When we find something beautiful or true or too good to be forgotten, we desire more, to fill our pockets to overflowing and our hearts to the breaking point. Readers flock to the bookstore and pre-order with impatience the latest from a beloved author. Harper Lee’s Go Set a Watchman sold a million copies in week one. And every time new essays by C. S. Lewis are discovered, they are printed. Consider another iconic writer — Flannery O’Connor. Although semi-popular while she lived, selling around 15,000 copies of her first novel, O’Connor was awarded the National Book Award posthumously for her collected stories, and since her death in 1964, there have been collections published of her essays, interviews, and letters, and even her cartoons and prayers. Now canonized alongside Steinbeck, Faulkner, and Morrison as a great American author, O’Connor inspires a cult following as well, with people bingeing on podcasts and YouTube videos about her, tacking bumper stickers on their car that read “A Good Man Is Hard to Find,” and professing a love for her that resembles obsession.
To feed our hunger for more Flannery — as well as for her friends and other famous figures of her time — Benjamin B. Alexander has edited Good Things Out of Nazareth: The Uncollected Letters of Flannery O’Connor and Friends. The title is intentionally ironic. It borrows the phrase “out of Nazareth” from the original source in the gospels, where a skeptic asks regarding Jesus, “Can anything good come out of Nazareth?” Also, the novelist and O’Connor pen pal Caroline Gordon employed the phrase after reading the unpublished novels of Flannery O’Connor and Walker Percy. Other friends from Nazareth include Brainard and Frances Cheney, Allen Tate, Father James McCown, and Elizabeth Hester — one of O’Connor’s dearest correspondents, to whom she wrote 274 letters.
Most scholars have read these letters before, so this collection is not aimed at literary critics and students of history. One summer I traveled to the archives of Vanderbilt University, Princeton University, the University of North Carolina, Loyola University of New Orleans, Emory University, Georgia College, and Georgia State University to read some of the letters of these eminent midcentury writers. When you open a letter that was written between two people decades ago, you feel like an unaccredited sleuth, a Sherlock Holmes impostor sneaking a peek into the private worlds of others. Scholars read these letters for clues on their current research — I was attempting to unveil the influence Dostoevsky and other Russian novelists had had on these American writers. Reading Alexander’s collection, I wondered to whom this book was addressed and for what reason. Why would a lawyer, nurse, teacher, or cashier read these letters? Is the desire to hear these authors’ voices again enough of an incentive?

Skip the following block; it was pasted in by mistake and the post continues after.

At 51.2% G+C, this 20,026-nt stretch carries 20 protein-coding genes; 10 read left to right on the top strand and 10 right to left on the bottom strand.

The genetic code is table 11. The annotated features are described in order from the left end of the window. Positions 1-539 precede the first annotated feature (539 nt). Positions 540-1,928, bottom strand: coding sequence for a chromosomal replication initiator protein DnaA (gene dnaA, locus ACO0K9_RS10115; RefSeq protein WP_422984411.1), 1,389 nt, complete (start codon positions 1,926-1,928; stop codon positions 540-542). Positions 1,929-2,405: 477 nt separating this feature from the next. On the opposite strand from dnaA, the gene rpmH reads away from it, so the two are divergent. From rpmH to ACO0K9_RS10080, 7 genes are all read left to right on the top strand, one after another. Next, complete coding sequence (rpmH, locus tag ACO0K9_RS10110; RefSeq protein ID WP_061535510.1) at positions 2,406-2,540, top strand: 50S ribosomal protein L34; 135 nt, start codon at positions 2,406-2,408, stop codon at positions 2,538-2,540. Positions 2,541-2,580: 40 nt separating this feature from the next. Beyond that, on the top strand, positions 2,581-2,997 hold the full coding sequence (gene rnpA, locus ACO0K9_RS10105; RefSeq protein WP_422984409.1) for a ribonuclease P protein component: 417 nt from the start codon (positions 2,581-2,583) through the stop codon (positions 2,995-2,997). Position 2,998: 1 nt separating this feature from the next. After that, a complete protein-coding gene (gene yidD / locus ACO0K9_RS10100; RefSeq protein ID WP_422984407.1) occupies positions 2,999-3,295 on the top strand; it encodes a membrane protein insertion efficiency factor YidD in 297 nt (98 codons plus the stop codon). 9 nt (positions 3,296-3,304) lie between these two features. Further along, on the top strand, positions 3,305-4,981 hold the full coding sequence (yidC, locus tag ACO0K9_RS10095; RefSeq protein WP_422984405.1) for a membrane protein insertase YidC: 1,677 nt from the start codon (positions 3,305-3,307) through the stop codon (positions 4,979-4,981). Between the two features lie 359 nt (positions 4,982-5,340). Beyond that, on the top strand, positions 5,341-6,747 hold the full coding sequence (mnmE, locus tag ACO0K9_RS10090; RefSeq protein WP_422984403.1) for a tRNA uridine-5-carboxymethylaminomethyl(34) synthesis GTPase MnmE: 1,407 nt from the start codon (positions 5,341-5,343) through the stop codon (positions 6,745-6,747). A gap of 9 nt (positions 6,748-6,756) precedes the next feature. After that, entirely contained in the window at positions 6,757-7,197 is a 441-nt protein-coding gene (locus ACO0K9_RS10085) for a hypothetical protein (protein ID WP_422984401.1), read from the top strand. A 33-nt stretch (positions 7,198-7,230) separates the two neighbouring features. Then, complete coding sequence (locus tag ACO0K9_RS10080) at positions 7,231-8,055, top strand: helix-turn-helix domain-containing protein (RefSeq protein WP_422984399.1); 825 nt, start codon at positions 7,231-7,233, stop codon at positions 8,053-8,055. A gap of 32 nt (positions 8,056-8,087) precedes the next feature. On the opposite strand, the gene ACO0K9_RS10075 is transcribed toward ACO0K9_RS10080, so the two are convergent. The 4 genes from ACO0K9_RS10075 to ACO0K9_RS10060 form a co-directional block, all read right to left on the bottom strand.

And can these letters be read without a cohesive story connecting them, without a lens through which to read them, or the intercessions of a teacher highlighting their significance? In his 2004 book about O’Connor, Percy, Dorothy Day, and Thomas Merton, The Life You Save May Be Your Own, Paul Elie says he aims to do more than document “episodes in a recent chapter of American religious history”; he wants, rather, to engage readers in a “narrative of a pilgrimage, a journey in which art, life, and religious faith converge.” Elie’s web of stories drawn from archival research and biographies reads like one tale, that of providence authoring these writers’ lives. In her recent collection The Letters of Flannery O’Connor and Caroline Gordon, Christine Flanagan shares the story of a primarily epistolary and literary friendship in which two writers discuss aesthetics, techniques, and the merits of books. While Flanagan does not narrate a story in the same vein as Elie, she moderates Gordon and O’Connor’s conversation with necessary transitions between the letters and years, filling in the details.
Ultimately, an overarching narrative is what readers will find missing from Alexander’s collection. The letters jump between correspondents and between years, so readers have to create their own storyline from the jumble of puzzle pieces here assembled. The chapter titles and opening paragraphs offer no indication of the theme for each section, e.g., “The First Priest Who Said ‘Turkey-Dog’” and “Removing Choice Souls So Soon.” For readers unfamiliar with the figures presented, Alexander does not supply much in terms of biography. His collection makes readers feel outside of things, lost even, and I write this as a scholar who has substantial familiarity with the setting, time period, and plots of many of these figures’ lives.